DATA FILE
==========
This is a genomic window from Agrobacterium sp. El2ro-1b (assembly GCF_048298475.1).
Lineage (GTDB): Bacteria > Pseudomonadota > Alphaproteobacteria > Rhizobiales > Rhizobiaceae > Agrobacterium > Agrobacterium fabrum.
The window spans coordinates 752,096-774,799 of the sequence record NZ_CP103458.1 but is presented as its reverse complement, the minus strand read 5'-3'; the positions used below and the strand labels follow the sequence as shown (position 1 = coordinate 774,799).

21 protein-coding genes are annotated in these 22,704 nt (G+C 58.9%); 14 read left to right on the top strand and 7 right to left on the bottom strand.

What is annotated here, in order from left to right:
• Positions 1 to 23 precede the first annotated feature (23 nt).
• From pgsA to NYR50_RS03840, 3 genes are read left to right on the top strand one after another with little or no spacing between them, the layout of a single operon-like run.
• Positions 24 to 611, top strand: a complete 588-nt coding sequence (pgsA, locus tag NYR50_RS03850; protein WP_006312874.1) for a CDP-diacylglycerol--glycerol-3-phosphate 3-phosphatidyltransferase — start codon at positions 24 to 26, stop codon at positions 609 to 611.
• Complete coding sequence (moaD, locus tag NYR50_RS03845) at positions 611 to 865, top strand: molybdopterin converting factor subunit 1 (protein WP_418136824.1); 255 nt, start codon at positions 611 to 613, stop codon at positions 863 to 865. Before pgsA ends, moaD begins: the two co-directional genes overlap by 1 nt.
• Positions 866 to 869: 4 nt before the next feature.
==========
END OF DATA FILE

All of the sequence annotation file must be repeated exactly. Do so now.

This is a genomic window from Agrobacterium sp. El2ro-1b (assembly GCF_048298475.1).
Lineage (GTDB): Bacteria > Pseudomonadota > Alphaproteobacteria > Rhizobiales > Rhizobiaceae > Agrobacterium > Agrobacterium fabrum.
The window spans coordinates 752,096-774,799 of the sequence record NZ_CP103458.1 but is presented as its reverse complement, the minus strand read 5'-3'; the positions used below and the strand labels follow the sequence as shown (position 1 = coordinate 774,799).

21 protein-coding genes are annotated in these 22,704 nt (G+C 58.9%); 14 read left to right on the top strand and 7 right to left on the bottom strand.

What is annotated here, in order from left to right:
• Positions 1 to 23 precede the first annotated feature (23 nt).
• From pgsA to NYR50_RS03840, 3 genes are read left to right on the top strand one after another with little or no spacing between them, the layout of a single operon-like run.
• Positions 24 to 611, top strand: a complete 588-nt coding sequence (pgsA, locus tag NYR50_RS03850; protein WP_006312874.1) for a CDP-diacylglycerol--glycerol-3-phosphate 3-phosphatidyltransferase — start codon at positions 24 to 26, stop codon at positions 609 to 611.
• Complete coding sequence (moaD, locus tag NYR50_RS03845) at positions 611 to 865, top strand: molybdopterin converting factor subunit 1 (protein WP_418136824.1); 255 nt, start codon at positions 611 to 613, stop codon at positions 863 to 865. Before pgsA ends, moaD begins: the two co-directional genes overlap by 1 nt.
• Positions 866 to 869: 4 nt before the next feature.